A mismatch between curriculum and student desires

I mentioned my sense of a mismatch between curriculum provided by the institution where I work, and the students’ wants, and I wish to clarify this.

In a sense, there will always be a mismatch, or at least a gap: it’s inevitable that young people will want to do some things that their elders don’t want to spend time on or are unwilling to provide for; and conversely, things that others, from their greater experience and wisdom, can see as important and/or necessary which the young cannot as yet see the point of.

Dan Meyer, an ambitious young math teacher, has been banging on about this on and off since he first saw the light: about the importance of capturing students’ attention and imagination, remaining lively, even dramatic:

The truth, if you’re a speaker addressing an audience, is that the only way to get your audience more engaged is to become, yourself, more engaging. There is no shortcut. The solution is simple but not easy and the difference between those two adjectives lies somewhere on your TiVo.

I’m not advocating abandoning all leadership and letting the students lead the way.

Yet I cannot help feel that the gap or mismatch in many points where students contact the curriculum, is huge and multi-dimensional.

In another class, I abandoned all leadership and let students lead the way (!): I asked the students what they wanted to do. One said, “Go for a walk.” These kids parents are paying serious cash so their offspring can have the privilege of spending time with a fully trained language professional (me); they’ve all said clearly that their objective (this is an optional class – they are all volunteers) is to improve their English-speaking abilities. Yet when asked what they want to do, their answer is “goof off”. Where are they at? I sound chiding, but it’s a serious question. I sometimes feel like someone, person or persons unknown, has been seriously messing with these kids’ heads for the last 10 years or so.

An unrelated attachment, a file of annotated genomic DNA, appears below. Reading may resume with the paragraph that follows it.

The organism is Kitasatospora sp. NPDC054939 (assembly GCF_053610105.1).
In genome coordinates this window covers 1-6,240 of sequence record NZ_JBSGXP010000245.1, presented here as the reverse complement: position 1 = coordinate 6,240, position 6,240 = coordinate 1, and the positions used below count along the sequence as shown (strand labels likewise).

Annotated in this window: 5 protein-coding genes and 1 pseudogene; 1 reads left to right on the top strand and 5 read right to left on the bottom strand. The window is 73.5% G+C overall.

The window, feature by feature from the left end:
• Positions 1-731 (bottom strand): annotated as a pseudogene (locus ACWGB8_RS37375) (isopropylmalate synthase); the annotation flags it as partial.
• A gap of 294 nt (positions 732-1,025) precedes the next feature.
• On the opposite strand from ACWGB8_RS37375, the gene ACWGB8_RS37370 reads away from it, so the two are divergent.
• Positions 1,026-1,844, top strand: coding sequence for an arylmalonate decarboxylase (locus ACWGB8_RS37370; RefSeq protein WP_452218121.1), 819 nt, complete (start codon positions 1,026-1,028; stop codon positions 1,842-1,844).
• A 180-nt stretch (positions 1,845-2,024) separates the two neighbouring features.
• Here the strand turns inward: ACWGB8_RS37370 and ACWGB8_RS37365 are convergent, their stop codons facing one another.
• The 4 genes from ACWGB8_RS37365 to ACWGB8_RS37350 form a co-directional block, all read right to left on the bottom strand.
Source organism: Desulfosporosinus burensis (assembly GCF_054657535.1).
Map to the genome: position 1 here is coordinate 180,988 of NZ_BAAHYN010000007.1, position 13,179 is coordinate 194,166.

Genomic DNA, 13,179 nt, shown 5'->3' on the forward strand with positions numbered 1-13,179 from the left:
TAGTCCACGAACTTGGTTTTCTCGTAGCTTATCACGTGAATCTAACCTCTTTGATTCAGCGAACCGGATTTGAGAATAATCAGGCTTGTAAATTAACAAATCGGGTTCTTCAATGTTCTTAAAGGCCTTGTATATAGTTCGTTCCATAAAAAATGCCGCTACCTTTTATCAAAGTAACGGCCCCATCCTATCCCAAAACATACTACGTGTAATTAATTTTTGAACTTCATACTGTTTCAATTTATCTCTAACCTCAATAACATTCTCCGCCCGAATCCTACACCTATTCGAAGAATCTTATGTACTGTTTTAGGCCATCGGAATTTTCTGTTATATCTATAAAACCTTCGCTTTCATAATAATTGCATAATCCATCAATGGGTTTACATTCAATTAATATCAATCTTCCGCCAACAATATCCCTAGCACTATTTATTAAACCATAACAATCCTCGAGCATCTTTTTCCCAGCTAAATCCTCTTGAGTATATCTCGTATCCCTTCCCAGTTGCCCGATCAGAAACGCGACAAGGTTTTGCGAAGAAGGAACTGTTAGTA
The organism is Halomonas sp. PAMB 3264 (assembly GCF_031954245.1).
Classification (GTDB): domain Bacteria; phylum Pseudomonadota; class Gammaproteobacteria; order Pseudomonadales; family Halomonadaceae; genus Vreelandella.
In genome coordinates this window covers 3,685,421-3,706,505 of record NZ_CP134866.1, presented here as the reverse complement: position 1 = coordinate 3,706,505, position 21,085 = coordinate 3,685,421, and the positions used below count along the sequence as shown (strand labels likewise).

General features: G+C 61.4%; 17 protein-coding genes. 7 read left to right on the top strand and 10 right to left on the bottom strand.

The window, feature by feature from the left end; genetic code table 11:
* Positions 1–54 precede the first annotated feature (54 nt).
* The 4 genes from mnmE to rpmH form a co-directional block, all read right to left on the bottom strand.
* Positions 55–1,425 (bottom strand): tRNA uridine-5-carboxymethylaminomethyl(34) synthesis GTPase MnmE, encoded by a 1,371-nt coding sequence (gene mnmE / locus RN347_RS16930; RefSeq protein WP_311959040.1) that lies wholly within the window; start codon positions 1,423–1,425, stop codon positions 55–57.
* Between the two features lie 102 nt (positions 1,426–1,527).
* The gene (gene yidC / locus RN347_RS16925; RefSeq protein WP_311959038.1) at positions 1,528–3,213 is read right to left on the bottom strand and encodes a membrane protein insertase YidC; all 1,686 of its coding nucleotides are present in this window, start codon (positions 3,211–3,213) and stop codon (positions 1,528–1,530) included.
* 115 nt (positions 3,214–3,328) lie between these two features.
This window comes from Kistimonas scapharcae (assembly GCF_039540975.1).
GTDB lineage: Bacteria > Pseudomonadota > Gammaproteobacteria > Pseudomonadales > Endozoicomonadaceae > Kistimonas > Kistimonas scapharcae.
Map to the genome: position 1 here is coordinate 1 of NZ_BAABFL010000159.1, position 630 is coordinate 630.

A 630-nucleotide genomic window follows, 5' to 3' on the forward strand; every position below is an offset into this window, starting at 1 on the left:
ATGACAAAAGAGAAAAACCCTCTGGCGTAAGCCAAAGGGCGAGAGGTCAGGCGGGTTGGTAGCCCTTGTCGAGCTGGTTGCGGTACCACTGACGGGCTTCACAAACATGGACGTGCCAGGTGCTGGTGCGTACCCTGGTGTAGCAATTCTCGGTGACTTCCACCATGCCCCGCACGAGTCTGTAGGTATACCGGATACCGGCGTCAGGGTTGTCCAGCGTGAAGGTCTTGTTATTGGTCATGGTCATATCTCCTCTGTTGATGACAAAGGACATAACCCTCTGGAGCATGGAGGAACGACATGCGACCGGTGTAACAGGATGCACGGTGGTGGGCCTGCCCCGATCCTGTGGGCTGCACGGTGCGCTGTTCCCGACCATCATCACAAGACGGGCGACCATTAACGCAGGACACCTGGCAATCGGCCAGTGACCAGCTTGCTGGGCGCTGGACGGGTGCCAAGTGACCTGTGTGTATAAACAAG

In yet another class, a “higher-level” class, according to test results, and certainly they are all very diligent and quick and do well on vocab quizzes, I set them some reading and writing activities (from Touchstone by Mike McCarthy, CUP). I walked around to see how they were getting on. Some were slouched across their desks, apparently gazing at the textbook, but with no pen in hand or paper to be seen. It takes several attempts at conversation before they volunteer that they don’t understand what they are supposed to do, even tho I just explained it twice, once in English, once in their native Japanese. Maybe my Japanese was crap? Who said that? Highly possible, and yet at least half the class got it.

What got me was not just the incomprehension, but the lack of expression. Incomprehension was ok; just give up. I sensed years of being bamboozled in class, of not understanding a word, and yet having been trained not to make that apparent: just sit tight, maybe it doesn’t matter, maybe we won’t have to hand it in, maybe it won’t count, just let it blow over.